Urgent warning over killer Asian hornets after 10 people stung at British holiday paradise – how to keep yourself safe | The Sun

EXPERTS have issued an urgent warning after ten people were stung by 'killer' Asian hornets at a British holiday paradise this summer.

A plea went out to anyone spotting the dangerous pests as tourists began flocking to Jersey, Guernsey and the smaller Channel Islands this week.

Those who were stung received treatment and survived, however Asian hornet stings have led to the deaths of at least five people in France this year.

The insect was also spotted in Dover as the Department for Environment, Food and Rural Affairs (Defra) asked members of the public to remain vigilant.

The National Bee Unit confirmed the sighting and monitoring is underway to find more in the area.

t's the sixth confirmed UK mainland sighting since April 2023, when a single Asian hornet was captured near Newcastle-upon-Tyne, Northumberland.

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Their venom is so powerful it causes some people to go into anaphylactic shock.

Victims can die within minutes of being attacked unless they receive urgent medical treatment.

John de Carteret, head of the Jersey Asian Hornet swat squad, said the number of nest-making Asian Hornet queens found on the island since the start of spring now totals 476.

He said: "After a record day for Asian Hornet Primary and/or Secondary nests yesterday their number stays at 77.

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"The number of people confirmed as stung remains at ten."

What are Asian hornets?

Asian hornets reached Europe after sneaking into France in 2004 in a shipment of pottery from China and are now widespread in Spain and Portugal.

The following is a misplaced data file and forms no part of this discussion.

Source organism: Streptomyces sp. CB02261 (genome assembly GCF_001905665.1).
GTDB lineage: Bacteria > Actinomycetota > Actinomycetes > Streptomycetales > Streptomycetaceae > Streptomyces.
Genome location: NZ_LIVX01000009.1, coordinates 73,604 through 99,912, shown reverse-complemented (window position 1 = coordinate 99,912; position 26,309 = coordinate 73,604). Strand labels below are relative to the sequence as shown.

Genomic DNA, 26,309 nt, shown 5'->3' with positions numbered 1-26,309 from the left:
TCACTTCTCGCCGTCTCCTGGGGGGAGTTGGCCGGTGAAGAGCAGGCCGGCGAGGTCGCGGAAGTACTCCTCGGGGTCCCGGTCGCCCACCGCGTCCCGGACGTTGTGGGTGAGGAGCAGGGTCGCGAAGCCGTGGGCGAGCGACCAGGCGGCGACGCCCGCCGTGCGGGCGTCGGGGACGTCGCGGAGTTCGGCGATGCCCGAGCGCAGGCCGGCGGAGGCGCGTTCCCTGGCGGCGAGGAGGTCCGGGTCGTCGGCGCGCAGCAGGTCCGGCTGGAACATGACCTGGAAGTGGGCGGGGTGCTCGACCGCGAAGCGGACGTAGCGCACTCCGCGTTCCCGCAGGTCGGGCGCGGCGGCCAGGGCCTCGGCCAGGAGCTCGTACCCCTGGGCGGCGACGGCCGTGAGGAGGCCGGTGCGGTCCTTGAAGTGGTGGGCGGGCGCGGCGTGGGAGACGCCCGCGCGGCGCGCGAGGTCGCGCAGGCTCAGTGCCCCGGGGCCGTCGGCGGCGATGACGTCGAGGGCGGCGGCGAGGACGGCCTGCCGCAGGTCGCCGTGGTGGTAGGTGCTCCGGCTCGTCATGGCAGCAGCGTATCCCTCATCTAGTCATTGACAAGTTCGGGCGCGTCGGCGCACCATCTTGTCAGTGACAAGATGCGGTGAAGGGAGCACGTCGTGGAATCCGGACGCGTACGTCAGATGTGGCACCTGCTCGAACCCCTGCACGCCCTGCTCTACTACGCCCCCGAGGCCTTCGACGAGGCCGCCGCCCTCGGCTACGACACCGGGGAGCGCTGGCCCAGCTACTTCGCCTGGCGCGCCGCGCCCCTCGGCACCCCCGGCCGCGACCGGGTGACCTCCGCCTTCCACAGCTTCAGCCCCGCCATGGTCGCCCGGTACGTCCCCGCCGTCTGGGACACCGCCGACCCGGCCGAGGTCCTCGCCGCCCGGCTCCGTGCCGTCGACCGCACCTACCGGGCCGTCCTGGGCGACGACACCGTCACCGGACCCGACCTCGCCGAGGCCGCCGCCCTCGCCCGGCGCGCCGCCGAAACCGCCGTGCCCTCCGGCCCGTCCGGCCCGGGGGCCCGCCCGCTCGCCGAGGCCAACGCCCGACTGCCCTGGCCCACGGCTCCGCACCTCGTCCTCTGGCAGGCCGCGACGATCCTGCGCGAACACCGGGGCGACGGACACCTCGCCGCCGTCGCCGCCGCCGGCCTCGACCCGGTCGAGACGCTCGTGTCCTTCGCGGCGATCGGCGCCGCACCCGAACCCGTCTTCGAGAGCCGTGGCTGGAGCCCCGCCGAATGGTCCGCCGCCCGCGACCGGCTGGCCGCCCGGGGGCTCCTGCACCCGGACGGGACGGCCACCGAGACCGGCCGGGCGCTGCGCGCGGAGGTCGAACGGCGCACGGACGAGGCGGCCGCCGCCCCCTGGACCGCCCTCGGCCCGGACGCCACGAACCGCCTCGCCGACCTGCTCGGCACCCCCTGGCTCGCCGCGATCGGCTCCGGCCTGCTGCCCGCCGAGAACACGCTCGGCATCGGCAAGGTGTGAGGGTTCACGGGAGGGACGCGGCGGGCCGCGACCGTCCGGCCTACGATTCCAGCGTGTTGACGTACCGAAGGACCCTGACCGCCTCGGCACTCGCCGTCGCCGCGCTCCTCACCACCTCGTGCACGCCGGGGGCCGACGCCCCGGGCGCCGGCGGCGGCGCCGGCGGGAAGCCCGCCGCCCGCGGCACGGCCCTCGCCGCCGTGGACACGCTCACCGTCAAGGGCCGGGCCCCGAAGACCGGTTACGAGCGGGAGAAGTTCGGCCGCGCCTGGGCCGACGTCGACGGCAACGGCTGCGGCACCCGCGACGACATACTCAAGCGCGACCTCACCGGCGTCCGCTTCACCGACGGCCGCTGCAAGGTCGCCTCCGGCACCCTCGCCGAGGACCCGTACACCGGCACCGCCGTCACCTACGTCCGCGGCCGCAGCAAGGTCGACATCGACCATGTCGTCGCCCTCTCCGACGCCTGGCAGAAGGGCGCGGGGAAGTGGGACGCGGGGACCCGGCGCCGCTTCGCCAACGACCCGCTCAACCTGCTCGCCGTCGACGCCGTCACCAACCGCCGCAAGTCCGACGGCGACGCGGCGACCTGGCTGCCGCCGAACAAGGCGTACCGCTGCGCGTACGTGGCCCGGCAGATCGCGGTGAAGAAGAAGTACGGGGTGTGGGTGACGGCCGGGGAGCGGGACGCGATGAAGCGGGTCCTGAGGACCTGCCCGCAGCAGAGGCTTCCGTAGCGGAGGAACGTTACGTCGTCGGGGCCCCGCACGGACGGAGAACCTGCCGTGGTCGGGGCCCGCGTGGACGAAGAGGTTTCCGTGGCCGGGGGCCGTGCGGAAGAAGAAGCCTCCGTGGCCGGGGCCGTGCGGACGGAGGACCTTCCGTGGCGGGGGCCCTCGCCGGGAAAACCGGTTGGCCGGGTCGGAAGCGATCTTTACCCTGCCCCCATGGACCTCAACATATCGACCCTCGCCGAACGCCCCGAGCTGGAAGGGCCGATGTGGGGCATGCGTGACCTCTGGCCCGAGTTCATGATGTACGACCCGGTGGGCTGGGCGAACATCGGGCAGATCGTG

The hornet is mostly black with a single yellow and orange band at the top of its abdomen, yellow legs and an orange face.

It is slightly smaller than the native European hornet but larger than a wasp.

Nests are built by a queen hornet in sheds or outbuildings but are also frequently found inside bird boxes.

The queens stay within these nests for around six weeks, where they often raise roughly 100 worker hornets.

Once the nest is large enough, the hornets will leave it and move to other areas, such as taller trees, where larger secondary nests can be built.

A single nest full of Asian hornets is capable of consuming around 11kg (24lb) of pollinating insects like honey bees in a season.

The fear is they are using the Channel Islands as a stepping stone from Europe to invade mainland Britain.

Some have already turned up in Kent, Sussex, Devon and Hampshire.

Jersey's current total of queens is already six times the figure for the whole of last year.

Channel Islanders who spot one are being urged to take a picture and note which way it travels, but not to kill it.

Experts say tracking the hornets' flight paths will lead them to nests which can be wiped out.

In France a group of cyclists were stung up to 50 times each after disturbing an Asian hornet nest as they pedalled alongside the Loire River.

On the British mainland, teams from Devon's bee-keeping associations have distributed posters to caravan parks, marinas and parish notice boards.

They are asking people to check boats and vehicles on their return from the continent.

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